Environment

Protesters turn up heat on Duke’s big rate hike

Robert Finch, far right, protesting the proposed increase outside the Dobbs Building. He later told the utilities commission: “I’m disabled. I’m on a fixed income. I can ill afford an increase like this.” (Photo: Lisa Sorg)

 

No commotion. No clapping. No signs. No singing.

With the rules of decorum laid out by Capitol Police, Duke Energy Progress District Manager Marty Clayton opened the rate hike hearing Monday night by telling the NC Utilities Commission, “We look forward to hearing from our customers this evening.”

That may be true, but it had to be difficult to hear witness after witness lambaste your employer as “backward,” “exploitative,” “untrustworthy” “polluters.”

More than 60 people testified before the state utilities commission — in tones ranging from anger to desperation to exasperation — urging the panel to deny Duke Energy Progress’s request for a 16.7 percent rate increase for residential customers.

About 60 people testified before the state utilities commission, all of them opposing Duke Energy Progress’s proposed rate hike. (Photo: Lisa Sorg

About three-quarters of the additional revenue from the residential rate hike — about $477 million annually — would pay for Duke Energy’s coal ash clean up.  The rest would be allocated to modernizing the grid, recovering from Hurricane Matthew, recouping expenses from a failed nuclear project and switching to “clean energy.” However that includes natural gas, which, as many speakers pointed out, is still a polluting fossil fuel.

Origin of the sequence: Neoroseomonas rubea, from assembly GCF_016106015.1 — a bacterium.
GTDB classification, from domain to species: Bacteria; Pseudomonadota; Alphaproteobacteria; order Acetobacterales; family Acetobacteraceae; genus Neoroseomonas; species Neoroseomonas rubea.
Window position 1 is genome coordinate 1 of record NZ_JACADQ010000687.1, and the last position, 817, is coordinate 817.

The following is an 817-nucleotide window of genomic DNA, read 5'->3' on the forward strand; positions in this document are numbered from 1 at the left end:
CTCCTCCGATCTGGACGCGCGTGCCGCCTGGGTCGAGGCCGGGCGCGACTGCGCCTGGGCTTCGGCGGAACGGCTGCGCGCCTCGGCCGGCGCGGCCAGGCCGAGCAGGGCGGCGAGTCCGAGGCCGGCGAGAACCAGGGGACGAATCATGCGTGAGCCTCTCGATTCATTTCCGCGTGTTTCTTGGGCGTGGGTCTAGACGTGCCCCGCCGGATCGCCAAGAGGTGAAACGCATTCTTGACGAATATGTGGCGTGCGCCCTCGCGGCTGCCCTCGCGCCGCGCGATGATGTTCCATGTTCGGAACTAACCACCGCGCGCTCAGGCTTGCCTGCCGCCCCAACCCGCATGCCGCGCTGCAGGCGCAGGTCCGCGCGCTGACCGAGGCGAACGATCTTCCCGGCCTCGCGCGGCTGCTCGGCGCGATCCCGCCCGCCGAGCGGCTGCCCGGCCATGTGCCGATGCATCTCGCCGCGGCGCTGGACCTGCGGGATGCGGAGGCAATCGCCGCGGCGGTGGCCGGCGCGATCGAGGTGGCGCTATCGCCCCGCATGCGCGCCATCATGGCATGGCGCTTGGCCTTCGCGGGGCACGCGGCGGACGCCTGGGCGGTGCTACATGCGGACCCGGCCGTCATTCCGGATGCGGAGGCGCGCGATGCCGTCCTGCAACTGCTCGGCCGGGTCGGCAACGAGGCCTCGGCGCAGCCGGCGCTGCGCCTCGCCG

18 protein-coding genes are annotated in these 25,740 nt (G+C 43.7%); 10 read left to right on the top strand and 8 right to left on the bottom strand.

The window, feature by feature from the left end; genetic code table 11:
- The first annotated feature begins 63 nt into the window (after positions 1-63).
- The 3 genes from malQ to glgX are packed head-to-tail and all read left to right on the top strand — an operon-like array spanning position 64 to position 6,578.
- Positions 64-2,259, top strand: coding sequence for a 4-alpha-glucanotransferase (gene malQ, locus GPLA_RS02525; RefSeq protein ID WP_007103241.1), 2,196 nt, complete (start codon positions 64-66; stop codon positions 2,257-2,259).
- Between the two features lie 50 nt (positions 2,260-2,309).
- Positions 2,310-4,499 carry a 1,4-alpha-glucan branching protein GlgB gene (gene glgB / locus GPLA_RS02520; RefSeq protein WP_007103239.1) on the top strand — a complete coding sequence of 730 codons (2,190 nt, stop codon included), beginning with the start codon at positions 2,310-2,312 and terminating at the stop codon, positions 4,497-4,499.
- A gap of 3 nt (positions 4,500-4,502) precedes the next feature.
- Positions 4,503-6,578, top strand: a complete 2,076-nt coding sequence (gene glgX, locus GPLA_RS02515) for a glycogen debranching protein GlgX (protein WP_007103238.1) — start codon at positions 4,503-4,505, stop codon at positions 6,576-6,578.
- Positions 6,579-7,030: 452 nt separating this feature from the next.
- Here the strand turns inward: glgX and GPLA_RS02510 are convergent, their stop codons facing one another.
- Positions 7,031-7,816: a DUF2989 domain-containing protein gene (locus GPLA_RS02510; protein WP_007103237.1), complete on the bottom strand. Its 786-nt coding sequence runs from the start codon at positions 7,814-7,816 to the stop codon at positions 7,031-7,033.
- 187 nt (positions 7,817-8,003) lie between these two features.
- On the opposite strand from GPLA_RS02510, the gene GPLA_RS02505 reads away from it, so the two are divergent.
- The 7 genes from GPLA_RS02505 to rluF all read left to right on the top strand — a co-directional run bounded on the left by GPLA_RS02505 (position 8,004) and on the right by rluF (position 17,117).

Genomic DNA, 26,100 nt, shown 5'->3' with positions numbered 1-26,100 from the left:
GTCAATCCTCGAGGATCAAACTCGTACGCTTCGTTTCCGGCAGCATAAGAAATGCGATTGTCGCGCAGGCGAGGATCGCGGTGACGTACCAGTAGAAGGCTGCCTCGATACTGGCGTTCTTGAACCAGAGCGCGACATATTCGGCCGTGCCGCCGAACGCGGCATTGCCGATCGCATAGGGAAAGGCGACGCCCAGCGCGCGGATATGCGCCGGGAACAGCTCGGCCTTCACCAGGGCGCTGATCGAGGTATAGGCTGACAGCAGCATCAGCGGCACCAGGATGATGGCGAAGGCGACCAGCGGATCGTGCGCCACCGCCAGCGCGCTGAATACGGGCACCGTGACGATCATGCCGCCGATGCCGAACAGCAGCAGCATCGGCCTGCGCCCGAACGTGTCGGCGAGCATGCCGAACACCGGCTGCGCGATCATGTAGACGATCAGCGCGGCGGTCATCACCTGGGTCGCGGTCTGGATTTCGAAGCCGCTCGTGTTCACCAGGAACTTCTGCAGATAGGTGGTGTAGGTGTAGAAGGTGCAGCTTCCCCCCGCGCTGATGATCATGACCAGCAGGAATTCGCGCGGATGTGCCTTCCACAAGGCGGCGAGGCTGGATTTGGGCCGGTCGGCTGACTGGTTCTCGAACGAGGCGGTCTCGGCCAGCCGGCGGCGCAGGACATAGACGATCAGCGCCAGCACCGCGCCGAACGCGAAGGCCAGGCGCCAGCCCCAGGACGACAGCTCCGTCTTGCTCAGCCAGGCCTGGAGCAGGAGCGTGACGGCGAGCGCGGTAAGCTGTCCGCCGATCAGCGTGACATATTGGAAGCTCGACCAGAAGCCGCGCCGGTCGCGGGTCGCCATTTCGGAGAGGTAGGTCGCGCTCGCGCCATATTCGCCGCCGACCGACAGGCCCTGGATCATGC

“I understand the need for Duke to recoup its losses from storm damage,” said Patricia Walker of Raleigh, “but not coal ash. They and they alone are responsible for the cost of cleaning up the ash pits. There is no justifcation for Duke Energy to foist the costs onto customers.”

The notion that Duke Progress customers should pay for the utility’s mismanagement of its coal ash ponds and basins — for which the company was fined a record $102 million —  was unanimously galling. “What deterrent is there if we pay the penalty?” said Dewey Botts of Zebulon.

About 2 million customers would be affected by the rate increase. It would equate to about $18 extra a month for homes that use 1,000 kilowatt hours. But that figure tells only part of the story.

Inefficient homes, common in low-income neighborhoods and among rental properties, can use twice that, potentially jacking up the monthly bill to twice that amount. Industrial and commercial customers would see their rates rise by an average of 11 percent. With that revenue, Duke would generate a total of $647 million annually.

Robert Rodriguez of Raleigh encouraged Duke Energy to wean itself off coal and natural gas. While Duke is providing a percentage of its electricity from renewables — 6 percent of 2014 retail sales, as required by state law — Rodriguez urged the utility to “aggressively pursue renewable energy.”

Two members of the commission’s public staff — tasked with representing the ratepayers — sat at one table. Across the room Dwight Allen, Duke Energy’s attorney, sat alone, flanked by TV cameras pointing into the crowd. He took notes, sporadically finishing a thought by jabbing the paper with his pen.